The MGA With An Attitude
RING And PINION GEAR Adjustment #1 - RA-121

At 06:29 PM 2/17/2007 -0500, Gregory Brown wrote:
"Have you ever written any instructions on the assembly and proper set up of the differential?"

Yes, once, but I didn't publish it before. My first memory of the procedure comes from a time when my older brother did it for an early 50's American car when I was about 12-13 and he was about 18-19. I think it might have been a Hudson, but could otherwise have been a Kaiser or a Ford. It doesn't matter, because they all work the same, including MG. By that age I was intimate enough with machinery to understand how the mechanism works, so the setup was pretty simple, at least in concept. The factory tools allow mass produced interchangeable parts to be set up and assembled in a single pass without much fiddling. It does take a little fiddling to do it without special tools, but the procedure is as generic as the mechanism.

The pinion gear is mounted in two bearings. An adjustable thickness washer (call it "back washer") behind the rear bearing inner race determines the fore/aft position of the pinion gear. Shims behind the front bearing inner race are used to set the bearing preload. Assemble it initially using a mid range back washer. Use enough shims in front to make near zero clearance for the bearings, but preload is not critical during initial setup. You can even leave out the front shims during initial setup if you tighten the front nut just enough to remove bearing clearance but not apply too much preload.

For the differential cage carrying the ring gear there are shims between the side bearing inner races and the cage (call them "side shims"). Set this up initially with equal shims on each side, enough to make near zero clearance, and preload is not critical for initial setup. There should be some working clearance in the gear teeth. If it should turn out to have interference fit or too little clearance for the teeth, adjust side shims to move the ring gear over a bit to get some tooth clearance. Measure backlash at the input flange. If excessive backlash, then adjust side shims to reduce backlash (or vice versa) to within specified range (0.008 +/-0.003 in.).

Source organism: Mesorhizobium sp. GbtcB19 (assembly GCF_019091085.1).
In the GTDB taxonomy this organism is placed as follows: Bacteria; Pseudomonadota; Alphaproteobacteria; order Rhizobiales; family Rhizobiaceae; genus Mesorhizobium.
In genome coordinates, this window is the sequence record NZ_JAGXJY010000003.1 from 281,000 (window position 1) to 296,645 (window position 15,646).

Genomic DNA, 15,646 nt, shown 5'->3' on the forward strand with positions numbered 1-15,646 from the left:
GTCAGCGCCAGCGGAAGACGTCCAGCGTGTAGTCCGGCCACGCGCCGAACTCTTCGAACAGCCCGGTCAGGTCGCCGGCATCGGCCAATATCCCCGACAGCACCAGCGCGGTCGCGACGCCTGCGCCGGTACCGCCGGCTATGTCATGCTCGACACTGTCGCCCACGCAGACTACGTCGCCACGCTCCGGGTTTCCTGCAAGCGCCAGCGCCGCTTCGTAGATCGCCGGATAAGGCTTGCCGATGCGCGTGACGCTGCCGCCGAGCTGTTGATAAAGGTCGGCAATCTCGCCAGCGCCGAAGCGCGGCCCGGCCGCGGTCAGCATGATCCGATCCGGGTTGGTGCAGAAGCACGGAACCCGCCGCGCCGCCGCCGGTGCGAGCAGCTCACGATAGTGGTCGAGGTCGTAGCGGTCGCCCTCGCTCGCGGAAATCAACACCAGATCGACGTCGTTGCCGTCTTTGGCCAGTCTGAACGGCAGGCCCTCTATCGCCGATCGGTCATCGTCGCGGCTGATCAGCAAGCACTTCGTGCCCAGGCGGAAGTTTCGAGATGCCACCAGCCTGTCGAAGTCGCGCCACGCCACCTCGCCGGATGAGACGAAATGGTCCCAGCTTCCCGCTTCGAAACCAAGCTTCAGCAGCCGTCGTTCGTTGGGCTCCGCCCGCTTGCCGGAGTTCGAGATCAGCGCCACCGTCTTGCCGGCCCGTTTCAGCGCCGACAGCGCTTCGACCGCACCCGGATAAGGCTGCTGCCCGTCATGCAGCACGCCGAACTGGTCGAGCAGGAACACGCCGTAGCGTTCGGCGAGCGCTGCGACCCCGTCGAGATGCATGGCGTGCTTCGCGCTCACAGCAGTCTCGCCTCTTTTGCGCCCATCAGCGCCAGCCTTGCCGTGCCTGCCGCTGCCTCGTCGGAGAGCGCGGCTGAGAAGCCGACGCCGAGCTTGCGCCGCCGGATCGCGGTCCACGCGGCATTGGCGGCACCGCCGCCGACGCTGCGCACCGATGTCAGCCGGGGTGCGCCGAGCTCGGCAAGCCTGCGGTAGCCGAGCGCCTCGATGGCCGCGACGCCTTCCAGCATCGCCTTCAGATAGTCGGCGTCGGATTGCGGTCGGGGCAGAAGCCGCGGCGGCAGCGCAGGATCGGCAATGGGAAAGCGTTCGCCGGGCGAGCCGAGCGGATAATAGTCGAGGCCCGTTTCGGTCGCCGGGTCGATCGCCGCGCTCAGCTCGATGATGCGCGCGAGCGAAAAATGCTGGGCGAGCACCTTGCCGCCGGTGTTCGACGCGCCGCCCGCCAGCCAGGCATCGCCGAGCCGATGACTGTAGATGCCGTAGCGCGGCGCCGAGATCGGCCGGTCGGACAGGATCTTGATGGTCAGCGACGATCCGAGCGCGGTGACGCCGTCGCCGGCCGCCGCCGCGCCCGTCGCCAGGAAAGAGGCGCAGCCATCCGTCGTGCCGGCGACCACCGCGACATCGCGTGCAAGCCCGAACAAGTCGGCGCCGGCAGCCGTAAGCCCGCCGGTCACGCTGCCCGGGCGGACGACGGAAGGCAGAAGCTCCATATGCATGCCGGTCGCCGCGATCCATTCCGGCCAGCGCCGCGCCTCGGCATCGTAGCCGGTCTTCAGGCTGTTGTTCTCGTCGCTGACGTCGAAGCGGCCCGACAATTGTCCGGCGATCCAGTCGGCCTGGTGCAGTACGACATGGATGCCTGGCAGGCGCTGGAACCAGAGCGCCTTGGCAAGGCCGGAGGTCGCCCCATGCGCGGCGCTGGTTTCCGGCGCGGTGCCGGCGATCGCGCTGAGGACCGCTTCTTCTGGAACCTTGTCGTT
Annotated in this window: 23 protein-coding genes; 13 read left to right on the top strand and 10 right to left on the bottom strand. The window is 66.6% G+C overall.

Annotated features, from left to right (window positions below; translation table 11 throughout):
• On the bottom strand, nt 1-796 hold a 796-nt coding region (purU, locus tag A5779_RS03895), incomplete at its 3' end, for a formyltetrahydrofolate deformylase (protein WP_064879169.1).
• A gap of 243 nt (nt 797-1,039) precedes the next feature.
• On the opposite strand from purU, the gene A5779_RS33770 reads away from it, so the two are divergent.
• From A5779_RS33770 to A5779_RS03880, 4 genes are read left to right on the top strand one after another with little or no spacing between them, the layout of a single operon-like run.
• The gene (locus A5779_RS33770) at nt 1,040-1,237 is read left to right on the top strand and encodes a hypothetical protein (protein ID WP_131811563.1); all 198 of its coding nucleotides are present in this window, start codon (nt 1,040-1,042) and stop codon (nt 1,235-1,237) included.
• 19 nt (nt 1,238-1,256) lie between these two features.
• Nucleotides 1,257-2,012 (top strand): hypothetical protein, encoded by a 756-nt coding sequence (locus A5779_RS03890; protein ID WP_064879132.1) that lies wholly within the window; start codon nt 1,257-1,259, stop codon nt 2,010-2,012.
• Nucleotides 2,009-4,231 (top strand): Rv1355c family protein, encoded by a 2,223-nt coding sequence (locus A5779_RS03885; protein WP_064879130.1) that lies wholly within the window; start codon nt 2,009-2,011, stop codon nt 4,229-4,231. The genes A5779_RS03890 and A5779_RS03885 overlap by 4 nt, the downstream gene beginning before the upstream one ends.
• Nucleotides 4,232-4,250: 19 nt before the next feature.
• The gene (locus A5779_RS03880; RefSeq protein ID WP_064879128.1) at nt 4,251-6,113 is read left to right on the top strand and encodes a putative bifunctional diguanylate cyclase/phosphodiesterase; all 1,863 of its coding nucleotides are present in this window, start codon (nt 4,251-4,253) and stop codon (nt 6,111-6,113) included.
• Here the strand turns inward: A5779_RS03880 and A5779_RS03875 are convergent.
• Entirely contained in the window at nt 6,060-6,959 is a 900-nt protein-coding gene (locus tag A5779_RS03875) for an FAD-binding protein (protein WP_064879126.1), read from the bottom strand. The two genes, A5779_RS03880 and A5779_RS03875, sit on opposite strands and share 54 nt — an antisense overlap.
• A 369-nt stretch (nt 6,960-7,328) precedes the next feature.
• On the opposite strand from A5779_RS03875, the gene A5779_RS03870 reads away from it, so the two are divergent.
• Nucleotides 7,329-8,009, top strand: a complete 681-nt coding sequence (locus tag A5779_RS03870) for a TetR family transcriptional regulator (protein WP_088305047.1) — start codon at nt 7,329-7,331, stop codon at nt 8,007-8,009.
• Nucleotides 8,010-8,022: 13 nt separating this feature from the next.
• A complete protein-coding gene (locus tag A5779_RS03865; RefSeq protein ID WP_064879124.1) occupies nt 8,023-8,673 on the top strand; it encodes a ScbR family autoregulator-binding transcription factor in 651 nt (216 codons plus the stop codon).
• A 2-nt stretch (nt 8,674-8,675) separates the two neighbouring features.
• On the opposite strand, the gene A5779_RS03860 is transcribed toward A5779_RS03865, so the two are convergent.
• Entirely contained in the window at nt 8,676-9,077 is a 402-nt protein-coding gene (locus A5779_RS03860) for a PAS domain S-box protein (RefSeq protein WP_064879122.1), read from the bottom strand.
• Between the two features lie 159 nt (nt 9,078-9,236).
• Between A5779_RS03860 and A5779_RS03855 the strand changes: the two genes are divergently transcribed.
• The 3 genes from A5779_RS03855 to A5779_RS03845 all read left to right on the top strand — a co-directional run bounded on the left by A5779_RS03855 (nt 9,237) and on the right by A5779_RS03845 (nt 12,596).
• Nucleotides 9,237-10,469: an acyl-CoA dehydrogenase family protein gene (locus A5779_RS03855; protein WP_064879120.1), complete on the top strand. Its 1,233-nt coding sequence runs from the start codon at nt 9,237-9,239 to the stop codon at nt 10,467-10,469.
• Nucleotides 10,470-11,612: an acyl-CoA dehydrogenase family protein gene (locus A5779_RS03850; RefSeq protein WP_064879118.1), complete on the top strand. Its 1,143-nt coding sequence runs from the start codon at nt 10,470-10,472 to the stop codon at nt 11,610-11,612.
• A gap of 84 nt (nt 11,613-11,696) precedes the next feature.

Wash the gears with lacquer thinner, blow dry, and apply machinist's bluing to the ring gear teeth. Mark two or three teeth only at 90 degree increments on the ring gear. Hold ring gear with palm of hand to apply resistance while you turn the pinion gear (clockwise for normal input direction), making marks in the bluing on the gear teeth to indicate the contact point. Contact point should be about equal position all the way around, and backlash should be about equal all the way around, verifying that the ring gear runs in a flat plane. If not, you need to fix that before going on.

Contact point should be about midway front to back along the ring gear tooth. If too far forward, increase back washer thickness (and vice versa).

When contact point falls mid way along the gear teeth, then re-check backlash and re-adjust side shims as necessary to set up correct backlash.

Adjust front shims for specified bearing preload (10-12 without oil seal and with front nut tightened to specified torque. Remove front yoke, install oil seal, reinstall front yoke, and tighten front nut to specified torque. Pinion bearing preload torque should increase about 3 for the seal contact (13-15 total).

Final check on backlash. Then check side clearance for the carrier bearings. Then adjust side shims to provide 0.002" preload pinch each side on main bearings, and you're done. If you like you can leave the bluing on the gear teeth for future reference (assuming it might not wash off in oil with normal use).

For a single setup this should be quicker than making the special alignment tools. I think this general procedure may have been included in workshop manuals prior to the mid 50's, but was ultimately changed to specify the use of the special setup tools when gear machining improved to make more consistently interchangeable gears.

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